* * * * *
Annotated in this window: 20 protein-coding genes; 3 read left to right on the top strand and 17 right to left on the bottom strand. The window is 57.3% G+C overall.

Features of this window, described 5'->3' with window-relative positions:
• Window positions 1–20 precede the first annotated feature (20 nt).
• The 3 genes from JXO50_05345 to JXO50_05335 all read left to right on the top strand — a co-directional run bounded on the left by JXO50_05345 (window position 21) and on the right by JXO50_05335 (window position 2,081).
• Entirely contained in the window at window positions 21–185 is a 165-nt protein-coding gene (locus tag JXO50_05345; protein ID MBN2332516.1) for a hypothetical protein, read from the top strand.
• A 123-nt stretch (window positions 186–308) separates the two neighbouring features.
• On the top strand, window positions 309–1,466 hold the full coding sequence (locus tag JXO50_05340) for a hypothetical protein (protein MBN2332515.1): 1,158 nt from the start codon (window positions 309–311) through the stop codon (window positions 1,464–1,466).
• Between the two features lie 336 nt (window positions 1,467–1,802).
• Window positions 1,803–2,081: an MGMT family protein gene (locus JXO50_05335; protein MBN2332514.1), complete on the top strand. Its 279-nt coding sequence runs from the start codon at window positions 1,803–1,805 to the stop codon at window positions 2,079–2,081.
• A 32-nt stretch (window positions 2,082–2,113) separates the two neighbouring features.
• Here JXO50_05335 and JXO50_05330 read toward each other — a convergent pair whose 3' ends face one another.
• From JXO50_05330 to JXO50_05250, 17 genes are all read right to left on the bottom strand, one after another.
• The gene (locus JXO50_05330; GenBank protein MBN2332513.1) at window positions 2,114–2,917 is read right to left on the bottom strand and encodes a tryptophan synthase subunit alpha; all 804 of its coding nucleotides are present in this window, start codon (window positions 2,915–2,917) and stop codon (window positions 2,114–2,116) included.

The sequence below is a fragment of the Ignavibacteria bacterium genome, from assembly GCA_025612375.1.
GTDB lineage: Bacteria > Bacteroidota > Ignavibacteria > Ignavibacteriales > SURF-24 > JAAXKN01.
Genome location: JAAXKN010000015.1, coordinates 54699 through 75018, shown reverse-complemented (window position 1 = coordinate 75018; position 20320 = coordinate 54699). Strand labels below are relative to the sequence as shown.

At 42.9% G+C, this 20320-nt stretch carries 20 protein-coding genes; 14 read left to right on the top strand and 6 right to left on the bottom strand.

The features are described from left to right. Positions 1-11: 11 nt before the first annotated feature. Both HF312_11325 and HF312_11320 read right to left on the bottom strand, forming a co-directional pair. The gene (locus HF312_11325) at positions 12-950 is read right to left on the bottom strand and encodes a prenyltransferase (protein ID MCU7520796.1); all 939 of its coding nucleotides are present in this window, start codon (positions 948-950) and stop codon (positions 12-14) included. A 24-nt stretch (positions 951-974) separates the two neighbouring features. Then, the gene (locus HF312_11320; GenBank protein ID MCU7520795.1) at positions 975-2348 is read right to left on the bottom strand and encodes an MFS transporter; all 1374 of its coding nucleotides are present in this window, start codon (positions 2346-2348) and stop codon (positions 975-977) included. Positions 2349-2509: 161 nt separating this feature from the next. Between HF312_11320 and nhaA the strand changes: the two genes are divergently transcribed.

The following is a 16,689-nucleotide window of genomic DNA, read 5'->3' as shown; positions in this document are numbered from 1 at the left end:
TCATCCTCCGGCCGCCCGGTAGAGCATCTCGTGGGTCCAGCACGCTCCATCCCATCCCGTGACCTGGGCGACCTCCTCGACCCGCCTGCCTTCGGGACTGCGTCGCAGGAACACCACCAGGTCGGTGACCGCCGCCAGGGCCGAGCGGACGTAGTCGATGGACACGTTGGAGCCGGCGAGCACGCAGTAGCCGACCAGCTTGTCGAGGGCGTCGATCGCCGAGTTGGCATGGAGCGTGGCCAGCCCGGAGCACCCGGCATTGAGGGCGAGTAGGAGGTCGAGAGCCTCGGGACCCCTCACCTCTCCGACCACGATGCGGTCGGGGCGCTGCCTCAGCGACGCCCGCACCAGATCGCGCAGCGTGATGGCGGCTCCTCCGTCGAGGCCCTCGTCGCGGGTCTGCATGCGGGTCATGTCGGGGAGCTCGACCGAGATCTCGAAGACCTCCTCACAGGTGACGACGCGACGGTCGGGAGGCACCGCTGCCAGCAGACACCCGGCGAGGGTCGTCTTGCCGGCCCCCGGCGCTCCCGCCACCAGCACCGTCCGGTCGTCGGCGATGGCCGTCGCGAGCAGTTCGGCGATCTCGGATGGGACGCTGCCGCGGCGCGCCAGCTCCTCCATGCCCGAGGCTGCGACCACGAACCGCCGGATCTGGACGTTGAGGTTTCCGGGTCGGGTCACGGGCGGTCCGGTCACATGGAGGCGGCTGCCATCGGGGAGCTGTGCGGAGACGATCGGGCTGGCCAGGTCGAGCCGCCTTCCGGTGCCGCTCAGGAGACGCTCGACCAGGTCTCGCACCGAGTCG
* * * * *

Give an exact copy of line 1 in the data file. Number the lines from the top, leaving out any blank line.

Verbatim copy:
Annotated in this window: 20 protein-coding genes; 3 read left to right on the top strand and 17 right to left on the bottom strand. The window is 57.3% G+C overall.